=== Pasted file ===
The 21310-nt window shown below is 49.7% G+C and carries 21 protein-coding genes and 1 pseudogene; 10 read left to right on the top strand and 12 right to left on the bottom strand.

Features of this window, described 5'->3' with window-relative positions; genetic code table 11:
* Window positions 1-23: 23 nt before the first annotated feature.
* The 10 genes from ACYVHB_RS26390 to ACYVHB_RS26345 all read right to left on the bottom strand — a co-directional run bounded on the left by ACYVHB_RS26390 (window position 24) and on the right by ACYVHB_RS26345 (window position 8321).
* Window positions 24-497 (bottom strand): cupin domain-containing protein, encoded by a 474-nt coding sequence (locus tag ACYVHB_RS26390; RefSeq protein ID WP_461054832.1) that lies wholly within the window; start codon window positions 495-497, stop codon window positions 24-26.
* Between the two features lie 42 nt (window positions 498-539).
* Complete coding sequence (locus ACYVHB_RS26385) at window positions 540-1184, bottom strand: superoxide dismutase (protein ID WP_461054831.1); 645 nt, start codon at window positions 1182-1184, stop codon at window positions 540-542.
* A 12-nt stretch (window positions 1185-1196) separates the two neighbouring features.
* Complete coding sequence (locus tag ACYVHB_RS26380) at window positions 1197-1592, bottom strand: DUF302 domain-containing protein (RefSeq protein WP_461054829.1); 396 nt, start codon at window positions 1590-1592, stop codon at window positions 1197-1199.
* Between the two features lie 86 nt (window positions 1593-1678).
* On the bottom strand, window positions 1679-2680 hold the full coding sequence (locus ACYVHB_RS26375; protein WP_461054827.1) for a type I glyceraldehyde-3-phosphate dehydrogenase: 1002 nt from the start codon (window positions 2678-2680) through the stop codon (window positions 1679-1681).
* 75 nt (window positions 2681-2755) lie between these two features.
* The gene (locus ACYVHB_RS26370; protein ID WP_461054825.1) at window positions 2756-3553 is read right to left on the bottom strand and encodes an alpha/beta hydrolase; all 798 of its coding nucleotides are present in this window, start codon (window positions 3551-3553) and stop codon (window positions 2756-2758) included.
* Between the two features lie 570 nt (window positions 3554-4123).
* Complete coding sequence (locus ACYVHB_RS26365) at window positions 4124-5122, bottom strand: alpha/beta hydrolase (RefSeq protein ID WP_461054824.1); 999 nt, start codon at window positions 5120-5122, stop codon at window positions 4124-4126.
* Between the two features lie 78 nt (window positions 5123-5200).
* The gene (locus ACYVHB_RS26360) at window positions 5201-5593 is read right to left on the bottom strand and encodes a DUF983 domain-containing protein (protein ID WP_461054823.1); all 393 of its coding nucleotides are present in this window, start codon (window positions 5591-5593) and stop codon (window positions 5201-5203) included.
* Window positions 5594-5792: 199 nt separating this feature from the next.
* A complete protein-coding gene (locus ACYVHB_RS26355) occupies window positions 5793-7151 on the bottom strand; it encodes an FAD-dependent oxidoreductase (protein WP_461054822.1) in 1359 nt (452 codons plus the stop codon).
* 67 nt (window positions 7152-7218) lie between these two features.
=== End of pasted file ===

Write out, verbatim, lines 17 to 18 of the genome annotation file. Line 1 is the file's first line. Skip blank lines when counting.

* The gene (locus ACYVHB_RS26360) at window positions 5201-5593 is read right to left on the bottom strand and encodes a DUF983 domain-containing protein (protein ID WP_461054823.1); all 393 of its coding nucleotides are present in this window, start codon (window positions 5591-5593) and stop codon (window positions 5201-5203) included.
* Window positions 5594-5792: 199 nt separating this feature from the next.